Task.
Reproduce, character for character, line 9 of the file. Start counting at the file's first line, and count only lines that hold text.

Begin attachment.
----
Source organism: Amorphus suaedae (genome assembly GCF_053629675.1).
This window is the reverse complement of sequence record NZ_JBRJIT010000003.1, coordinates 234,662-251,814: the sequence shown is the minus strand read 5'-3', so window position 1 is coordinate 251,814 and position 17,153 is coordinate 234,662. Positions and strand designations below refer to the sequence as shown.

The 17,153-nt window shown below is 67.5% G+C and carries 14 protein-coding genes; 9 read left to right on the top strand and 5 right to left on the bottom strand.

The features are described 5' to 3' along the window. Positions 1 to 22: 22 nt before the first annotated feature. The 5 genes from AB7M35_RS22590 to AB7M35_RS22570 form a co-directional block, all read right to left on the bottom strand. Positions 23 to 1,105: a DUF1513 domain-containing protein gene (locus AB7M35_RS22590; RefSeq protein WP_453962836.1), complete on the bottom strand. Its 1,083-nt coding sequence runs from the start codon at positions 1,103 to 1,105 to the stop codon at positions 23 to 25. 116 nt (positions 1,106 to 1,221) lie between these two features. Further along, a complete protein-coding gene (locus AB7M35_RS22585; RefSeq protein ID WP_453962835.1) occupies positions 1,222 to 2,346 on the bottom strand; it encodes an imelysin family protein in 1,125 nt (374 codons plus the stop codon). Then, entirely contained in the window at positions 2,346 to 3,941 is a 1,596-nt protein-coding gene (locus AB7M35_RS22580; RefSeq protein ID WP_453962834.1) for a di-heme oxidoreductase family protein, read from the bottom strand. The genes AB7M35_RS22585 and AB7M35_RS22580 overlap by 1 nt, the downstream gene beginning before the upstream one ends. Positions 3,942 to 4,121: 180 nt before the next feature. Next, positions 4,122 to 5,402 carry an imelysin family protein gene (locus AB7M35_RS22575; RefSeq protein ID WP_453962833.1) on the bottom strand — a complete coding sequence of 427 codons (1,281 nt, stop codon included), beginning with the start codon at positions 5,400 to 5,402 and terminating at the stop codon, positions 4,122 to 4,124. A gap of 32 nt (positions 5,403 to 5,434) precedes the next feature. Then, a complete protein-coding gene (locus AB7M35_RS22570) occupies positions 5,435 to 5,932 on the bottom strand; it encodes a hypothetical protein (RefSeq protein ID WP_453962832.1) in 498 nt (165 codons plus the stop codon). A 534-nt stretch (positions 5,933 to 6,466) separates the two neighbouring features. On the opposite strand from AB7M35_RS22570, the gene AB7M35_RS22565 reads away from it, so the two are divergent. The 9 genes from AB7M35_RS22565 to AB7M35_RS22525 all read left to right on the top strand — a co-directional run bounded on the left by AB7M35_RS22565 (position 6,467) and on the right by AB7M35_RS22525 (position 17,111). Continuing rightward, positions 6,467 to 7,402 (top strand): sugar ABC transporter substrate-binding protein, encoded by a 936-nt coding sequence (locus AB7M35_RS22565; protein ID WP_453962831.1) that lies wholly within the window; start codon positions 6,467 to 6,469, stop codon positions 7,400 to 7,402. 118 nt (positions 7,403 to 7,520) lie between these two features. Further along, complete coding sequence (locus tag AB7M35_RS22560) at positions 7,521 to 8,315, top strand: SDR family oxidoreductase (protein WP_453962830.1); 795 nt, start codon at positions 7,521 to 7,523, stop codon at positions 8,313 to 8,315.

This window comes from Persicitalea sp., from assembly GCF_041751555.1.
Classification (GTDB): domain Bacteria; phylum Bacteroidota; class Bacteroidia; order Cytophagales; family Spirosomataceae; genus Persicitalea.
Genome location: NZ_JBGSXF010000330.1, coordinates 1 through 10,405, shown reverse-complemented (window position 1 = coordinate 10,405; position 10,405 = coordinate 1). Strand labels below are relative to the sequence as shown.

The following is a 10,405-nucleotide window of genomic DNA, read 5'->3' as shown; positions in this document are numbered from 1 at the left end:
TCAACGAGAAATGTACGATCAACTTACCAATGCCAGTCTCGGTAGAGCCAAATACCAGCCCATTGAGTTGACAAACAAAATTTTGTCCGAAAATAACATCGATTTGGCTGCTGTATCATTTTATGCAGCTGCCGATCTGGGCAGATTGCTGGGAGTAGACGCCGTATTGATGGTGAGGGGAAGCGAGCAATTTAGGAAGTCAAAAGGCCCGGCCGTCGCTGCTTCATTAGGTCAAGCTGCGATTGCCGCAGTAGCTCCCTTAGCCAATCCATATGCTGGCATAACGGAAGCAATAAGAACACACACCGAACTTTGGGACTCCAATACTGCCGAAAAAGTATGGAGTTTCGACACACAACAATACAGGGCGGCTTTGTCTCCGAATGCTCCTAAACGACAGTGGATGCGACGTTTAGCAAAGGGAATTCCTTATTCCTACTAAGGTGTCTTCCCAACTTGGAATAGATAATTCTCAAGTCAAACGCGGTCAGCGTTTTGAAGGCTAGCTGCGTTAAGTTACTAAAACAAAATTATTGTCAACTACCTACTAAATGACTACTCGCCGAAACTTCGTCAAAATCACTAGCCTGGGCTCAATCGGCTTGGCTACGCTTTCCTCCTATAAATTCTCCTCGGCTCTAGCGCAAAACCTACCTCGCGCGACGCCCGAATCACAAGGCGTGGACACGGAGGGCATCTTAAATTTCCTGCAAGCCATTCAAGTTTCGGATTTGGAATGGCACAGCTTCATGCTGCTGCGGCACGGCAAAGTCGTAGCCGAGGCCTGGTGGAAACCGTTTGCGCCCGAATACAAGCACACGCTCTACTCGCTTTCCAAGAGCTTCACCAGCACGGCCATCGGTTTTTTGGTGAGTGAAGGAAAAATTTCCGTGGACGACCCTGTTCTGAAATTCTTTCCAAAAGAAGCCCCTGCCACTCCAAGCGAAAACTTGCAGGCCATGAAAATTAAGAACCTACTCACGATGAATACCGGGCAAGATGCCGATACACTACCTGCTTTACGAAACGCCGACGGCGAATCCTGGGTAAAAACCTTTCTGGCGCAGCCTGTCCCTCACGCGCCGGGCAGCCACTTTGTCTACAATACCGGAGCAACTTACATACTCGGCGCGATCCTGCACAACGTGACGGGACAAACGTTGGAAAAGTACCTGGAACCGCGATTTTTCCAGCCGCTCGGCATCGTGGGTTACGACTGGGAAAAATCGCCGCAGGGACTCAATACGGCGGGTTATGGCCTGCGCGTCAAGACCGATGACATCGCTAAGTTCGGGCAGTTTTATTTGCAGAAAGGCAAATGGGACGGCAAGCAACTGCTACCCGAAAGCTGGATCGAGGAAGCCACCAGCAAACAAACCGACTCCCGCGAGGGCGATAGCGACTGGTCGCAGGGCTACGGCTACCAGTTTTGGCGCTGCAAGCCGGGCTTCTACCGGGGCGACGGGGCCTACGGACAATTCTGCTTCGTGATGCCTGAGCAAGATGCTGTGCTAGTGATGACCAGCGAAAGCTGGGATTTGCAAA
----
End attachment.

TCAACGAGAAATGTACGATCAACTTACCAATGCCAGTCTCGGTAGAGCCAAATACCAGCCCATTGAGTTGACAAACAAAATTTTGTCCGAAAATAACATCGATTTGGCTGCTGTATCATTTTATGCAGCTGCCGATCTGGGCAGATTGCTGGGAGTAGACGCCGTATTGATGGTGAGGGGAAGCGAGCAATTTAGGAAGTCAAAAGGCCCGGCCGTCGCTGCTTCATTAGGTCAAGCTGCGATTGCCGCAGTAGCTCCCTTAGCCAATCCATATGCTGGCATAACGGAAGCAATAAGAACACACACCGAACTTTGGGACTCCAATACTGCCGAAAAAGTATGGAGTTTCGACACACAACAATACAGGGCGGCTTTGTCTCCGAATGCTCCTAAACGACAGTGGATGCGACGTTTAGCAAAGGGAATTCCTTATTCCTACTAAGGTGTCTTCCCAACTTGGAATAGATAATTCTCAAGTCAAACGCGGTCAGCGTTTTGAAGGCTAGCTGCGTTAAGTTACTAAAACAAAATTATTGTCAACTACCTACTAAATGACTACTCGCCGAAACTTCGTCAAAATCACTAGCCTGGGCTCAATCGGCTTGGCTACGCTTTCCTCCTATAAATTCTCCTCGGCTCTAGCGCAAAACCTACCTCGCGCGACGCCCGAATCACAAGGCGTGGACACGGAGGGCATCTTAAATTTCCTGCAAGCCATTCAAGTTTCGGATTTGGAATGGCACAGCTTCATGCTGCTGCGGCACGGCAAAGTCGTAGCCGAGGCCTGGTGGAAACCGTTTGCGCCCGAATACAAGCACACGCTCTACTCGCTTTCCAAGAGCTTCACCAGCACGGCCATCGGTTTTTTGGTGAGTGAAGGAAAAATTTCCGTGGACGACCCTGTTCTGAAATTCTTTCCAAAAGAAGCCCCTGCCACTCCAAGCGAAAACTTGCAGGCCATGAAAATTAAGAACCTACTCACGATGAATACCGGGCAAGATGCCGATACACTACCTGCTTTACGAAACGCCGACGGCGAATCCTGGGTAAAAACCTTTCTGGCGCAGCCTGTCCCTCACGCGCCGGGCAGCCACTTTGTCTACAATACCGGAGCAACTTACATACTCGGCGCGATCCTGCACAACGTGACGGGACAAACGTTGGAAAAGTACCTGGAACCGCGATTTTTCCAGCCGCTCGGCATCGTGGGTTACGACTGGGAAAAATCGCCGCAGGGACTCAATACGGCGGGTTATGGCCTGCGCGTCAAGACCGATGACATCGCTAAGTTCGGGCAGTTTTATTTGCAGAAAGGCAAATGGGACGGCAAGCAACTGCTACCCGAAAGCTGGATCGAGGAAGCCACCAGCAAACAAACCGACTCCCGCGAGGGCGATAGCGACTGGTCGCAGGGCTACGGCTACCAGTTTTGGCGCTGCAAGCCGGGCTTCTACCGGGGCGACGGGGCCTACGGACAATTCTGCTTCGTGATGCCTGAGCAAGATGCTGTGCTAGTGATGACCAGCGAAAGCTGGGATTTGCAAA